Virtual Workshops for Orchestra Members
“Sheltering in place gives us an opportunity to flex our creative muscles,” cellist Titilayo Ayangade said to middle and high school orchestra students. "We're all learning new online tools. The quartet is learning how to have efficient meetings and strategize for the future. I am taking time to learn new music from living composers!"
Titi's comment was part of a virtual workshop that she and the other musicians of the Thalea String Quartet led for two dozen members of John Jay's middle and high school orchestra on May 11.
The quartet is the string-quartet-in-residence at Caramoor. Last fall, they visited John Jay Middle and High School to work alongside members of the orchestras. Because they were unable to return this spring, the quartet created this virtual workshop from their base in Austin, Texas.
Before digging into the theme and variations movement of Haydn’s “Emperor” String Quartet, the members of the Thalea String Quartet shared their personal practice tips, musician to musician.
- “Live, breathe, commit,” said Titi. “In a quartet, there are usually four different ideas. No matter who has an idea, give it your all. We usually find that, by the end, our ideas have blended.”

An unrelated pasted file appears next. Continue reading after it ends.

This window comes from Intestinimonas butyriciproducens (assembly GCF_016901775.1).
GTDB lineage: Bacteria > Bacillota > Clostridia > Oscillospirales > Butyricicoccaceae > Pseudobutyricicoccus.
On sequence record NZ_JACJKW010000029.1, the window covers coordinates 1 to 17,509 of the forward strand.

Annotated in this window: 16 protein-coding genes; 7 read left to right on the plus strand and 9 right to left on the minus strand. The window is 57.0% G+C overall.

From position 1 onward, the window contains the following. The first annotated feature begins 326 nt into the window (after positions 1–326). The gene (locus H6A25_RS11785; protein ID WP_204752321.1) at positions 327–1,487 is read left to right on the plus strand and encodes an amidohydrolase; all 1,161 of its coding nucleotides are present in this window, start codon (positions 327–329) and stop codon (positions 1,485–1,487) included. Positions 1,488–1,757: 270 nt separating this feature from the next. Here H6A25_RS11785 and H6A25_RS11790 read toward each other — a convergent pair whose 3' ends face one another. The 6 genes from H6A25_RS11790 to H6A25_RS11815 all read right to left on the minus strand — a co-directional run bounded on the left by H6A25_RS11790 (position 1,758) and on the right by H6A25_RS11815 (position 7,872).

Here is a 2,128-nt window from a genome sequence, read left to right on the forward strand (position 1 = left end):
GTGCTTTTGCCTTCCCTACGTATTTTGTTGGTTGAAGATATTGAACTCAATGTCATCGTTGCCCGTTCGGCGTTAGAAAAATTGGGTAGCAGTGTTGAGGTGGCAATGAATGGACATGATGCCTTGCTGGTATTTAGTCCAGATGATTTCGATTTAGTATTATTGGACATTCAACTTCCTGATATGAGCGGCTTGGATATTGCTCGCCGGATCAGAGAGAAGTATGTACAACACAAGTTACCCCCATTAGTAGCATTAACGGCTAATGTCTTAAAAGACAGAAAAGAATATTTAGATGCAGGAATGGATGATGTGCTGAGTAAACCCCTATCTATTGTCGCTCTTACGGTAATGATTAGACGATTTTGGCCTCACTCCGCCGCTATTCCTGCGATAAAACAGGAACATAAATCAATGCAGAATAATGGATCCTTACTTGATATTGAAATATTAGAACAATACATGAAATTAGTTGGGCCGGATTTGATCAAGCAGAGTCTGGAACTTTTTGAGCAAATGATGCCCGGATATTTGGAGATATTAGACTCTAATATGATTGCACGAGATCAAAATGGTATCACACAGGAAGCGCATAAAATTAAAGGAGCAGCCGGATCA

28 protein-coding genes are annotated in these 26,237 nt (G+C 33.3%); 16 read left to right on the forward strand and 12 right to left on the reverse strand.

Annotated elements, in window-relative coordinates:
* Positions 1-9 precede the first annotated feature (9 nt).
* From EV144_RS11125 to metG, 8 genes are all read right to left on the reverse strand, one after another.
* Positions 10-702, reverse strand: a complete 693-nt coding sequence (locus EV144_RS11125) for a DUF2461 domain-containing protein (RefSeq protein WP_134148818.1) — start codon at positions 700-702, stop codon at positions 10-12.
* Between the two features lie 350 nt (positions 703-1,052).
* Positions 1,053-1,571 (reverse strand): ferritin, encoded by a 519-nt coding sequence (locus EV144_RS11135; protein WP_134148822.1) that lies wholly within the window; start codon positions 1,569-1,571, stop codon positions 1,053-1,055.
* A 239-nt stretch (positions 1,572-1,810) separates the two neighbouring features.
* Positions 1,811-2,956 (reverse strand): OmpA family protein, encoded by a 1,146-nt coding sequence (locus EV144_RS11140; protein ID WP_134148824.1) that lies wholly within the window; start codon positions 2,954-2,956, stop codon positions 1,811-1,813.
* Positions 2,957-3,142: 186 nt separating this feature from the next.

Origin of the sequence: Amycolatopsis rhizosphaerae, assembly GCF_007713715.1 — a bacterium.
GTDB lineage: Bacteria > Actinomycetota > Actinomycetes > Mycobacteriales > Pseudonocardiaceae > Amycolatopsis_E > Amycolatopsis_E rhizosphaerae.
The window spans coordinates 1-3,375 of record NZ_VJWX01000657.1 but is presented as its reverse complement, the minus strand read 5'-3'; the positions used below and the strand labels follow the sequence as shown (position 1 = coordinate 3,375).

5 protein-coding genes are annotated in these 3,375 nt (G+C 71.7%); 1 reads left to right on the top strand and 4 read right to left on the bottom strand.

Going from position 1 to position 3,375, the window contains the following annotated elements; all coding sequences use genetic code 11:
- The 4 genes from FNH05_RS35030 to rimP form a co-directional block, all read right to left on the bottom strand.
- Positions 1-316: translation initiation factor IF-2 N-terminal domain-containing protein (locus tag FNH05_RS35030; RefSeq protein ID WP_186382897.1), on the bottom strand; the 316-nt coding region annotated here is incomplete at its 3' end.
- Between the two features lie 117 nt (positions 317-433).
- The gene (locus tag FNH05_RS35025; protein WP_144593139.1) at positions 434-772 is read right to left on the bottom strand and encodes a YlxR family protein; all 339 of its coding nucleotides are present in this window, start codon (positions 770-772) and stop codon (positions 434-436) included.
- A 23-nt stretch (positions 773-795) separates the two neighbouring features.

- “Identify trouble spots,” said Luis Bellorín, the violist. “Focus on each one for five minutes."
- “I begin with 15-second bows on open strings,” said Kumiko Sakamoto, one of the violinists. “I find it’s calming and meditative. Plus, it opens my instrument.”
- “Practice being your own teacher,” said violinist Christopher Whitley. “I record myself. It’s amazing how quickly you notice your errors and correct yourself when you watch recordings of yourself.”
“I’d like to thank the Thalea String Quartet and Caramoor for providing my students with this fantastic workshop,” said Elissa Leventhal, the conductor of the middle school and high school orchestras. “Students got a chance to hear each other play, get feedback from professionals, and simply be together for a short while."
“Especially during tough times like these, it’s more important than ever to stay connected and keep on doing the things we love, like play music.”